A manufacturer's own product doesn't comprise "a market". Apple is entitled to limit what software goes on it's products, same as razor manufacturers can limit what blades you can use and printer manufacturers can limit what ink cartridges you can use. If you can find a way to hack around it, fine, but there's no legal reason Apple have to enable it.

      The market is mobile phones, and there are plenty of alternatives if you don't want to be limited to Apple's App Store. However, many people value the curation

    • That's not what they mean. Different meaning of controller. The rule is to not allow using iPhones as the computing device (controller) WITHIN a vehicle, using GPS. e.g. When the vehicle kills someone they don't want the negative publicity of an iPhone being the autopilot.

  • Apple rejected your app because apple is not selling a product, it is selling a means of consumption to a product. Any productivity or meaningfulness actualized from iDevices is purely coincidental and is designed to keep the user entertained long enough to interact with apples ecosystem of other products which in turn sell other apple products and services, along with the users personal information to third party vendors. Apple isnt interested in making waves, its interested in herding cattle and the bes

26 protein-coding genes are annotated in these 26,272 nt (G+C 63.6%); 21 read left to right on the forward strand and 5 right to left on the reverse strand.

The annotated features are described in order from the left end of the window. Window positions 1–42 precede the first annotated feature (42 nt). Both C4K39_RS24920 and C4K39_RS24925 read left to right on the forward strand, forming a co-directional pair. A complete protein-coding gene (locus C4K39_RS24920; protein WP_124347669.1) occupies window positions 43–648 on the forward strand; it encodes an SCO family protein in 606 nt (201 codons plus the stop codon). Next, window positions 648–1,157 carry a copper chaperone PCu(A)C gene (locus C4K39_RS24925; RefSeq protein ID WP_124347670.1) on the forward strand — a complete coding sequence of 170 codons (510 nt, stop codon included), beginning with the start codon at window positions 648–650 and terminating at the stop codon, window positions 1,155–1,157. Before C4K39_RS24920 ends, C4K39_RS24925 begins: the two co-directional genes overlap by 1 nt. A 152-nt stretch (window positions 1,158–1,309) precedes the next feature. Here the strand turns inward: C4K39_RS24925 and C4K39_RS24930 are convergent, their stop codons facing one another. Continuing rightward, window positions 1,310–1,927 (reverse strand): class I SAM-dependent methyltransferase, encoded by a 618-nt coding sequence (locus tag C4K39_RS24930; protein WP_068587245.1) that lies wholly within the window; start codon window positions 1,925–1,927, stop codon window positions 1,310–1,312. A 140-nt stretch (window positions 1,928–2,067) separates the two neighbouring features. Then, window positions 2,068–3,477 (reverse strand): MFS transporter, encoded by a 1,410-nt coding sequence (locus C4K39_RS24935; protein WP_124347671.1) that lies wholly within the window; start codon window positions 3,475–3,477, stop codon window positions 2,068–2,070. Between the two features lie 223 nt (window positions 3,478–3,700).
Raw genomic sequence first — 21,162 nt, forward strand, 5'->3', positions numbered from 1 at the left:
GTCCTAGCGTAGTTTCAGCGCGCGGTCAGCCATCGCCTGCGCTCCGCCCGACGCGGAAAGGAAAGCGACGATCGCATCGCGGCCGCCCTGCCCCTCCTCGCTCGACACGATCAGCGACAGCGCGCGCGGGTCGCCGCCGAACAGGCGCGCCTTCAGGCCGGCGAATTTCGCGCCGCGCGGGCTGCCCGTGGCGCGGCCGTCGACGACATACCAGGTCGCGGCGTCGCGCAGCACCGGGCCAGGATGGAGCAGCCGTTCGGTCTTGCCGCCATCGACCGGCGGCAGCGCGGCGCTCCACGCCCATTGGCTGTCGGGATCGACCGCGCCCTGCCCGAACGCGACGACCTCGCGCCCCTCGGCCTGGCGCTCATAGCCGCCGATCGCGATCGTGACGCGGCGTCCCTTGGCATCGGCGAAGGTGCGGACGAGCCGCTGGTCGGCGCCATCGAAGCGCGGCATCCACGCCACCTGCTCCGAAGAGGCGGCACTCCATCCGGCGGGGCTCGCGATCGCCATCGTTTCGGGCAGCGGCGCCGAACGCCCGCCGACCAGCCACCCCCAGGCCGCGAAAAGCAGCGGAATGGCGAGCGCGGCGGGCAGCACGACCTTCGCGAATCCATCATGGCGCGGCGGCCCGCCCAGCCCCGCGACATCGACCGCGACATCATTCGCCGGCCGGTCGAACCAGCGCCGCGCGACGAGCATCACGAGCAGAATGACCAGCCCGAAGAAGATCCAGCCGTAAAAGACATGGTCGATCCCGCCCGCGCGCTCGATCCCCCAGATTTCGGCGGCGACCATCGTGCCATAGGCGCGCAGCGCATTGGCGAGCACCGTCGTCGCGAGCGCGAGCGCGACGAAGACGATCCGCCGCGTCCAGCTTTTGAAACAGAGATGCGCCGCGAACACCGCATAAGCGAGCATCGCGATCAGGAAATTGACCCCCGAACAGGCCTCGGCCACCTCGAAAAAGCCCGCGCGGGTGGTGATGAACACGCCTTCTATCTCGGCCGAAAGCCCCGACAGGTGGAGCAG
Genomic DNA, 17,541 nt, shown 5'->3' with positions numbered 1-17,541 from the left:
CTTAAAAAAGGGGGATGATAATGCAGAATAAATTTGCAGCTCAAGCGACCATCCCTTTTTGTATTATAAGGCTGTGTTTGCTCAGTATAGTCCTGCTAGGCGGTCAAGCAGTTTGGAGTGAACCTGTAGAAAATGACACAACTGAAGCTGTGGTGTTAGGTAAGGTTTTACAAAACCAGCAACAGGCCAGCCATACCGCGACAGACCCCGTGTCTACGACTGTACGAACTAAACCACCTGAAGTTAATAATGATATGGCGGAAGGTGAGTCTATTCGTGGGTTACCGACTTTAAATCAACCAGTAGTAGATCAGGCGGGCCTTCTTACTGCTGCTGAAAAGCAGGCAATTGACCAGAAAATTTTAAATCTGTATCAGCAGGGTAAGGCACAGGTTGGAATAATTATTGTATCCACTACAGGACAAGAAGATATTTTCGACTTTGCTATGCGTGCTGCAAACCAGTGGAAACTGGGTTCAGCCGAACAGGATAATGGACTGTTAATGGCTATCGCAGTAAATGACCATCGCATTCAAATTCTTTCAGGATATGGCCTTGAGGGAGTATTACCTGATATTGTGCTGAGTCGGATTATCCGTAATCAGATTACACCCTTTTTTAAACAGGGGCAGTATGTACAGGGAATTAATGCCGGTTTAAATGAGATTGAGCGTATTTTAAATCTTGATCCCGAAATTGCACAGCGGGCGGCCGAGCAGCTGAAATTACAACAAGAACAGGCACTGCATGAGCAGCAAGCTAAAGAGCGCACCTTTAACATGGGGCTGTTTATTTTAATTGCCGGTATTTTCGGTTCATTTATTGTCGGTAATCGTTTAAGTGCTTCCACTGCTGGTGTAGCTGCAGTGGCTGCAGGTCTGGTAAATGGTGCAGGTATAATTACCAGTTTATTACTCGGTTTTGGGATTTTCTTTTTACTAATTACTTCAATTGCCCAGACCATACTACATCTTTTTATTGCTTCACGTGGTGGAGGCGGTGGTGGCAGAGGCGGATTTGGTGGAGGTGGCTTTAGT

• Does /. have a list of random anti-Apple click-bait posts queued up that get posted when the site traffic starts to slow down? Haven't we been over this a good dozen times already?

    Can't wait for the iFart and Android! Android! Android! posts.

  • 1. Proprietary Software/Closed Source
    2. NSA Spying
    3. Corporate Spying
    4. Cannot (easily) change battery on IPhone
    5. Proprietary power/data cables on IPhone
    6. In the 80's, unlike my TRS-80, Apple computers required a boot disk just to fire up.
    7. Steve Jobs is a weiner (Wozniak, by comparison, is a minor deity).
    • > 1. Proprietary Software/Closed Source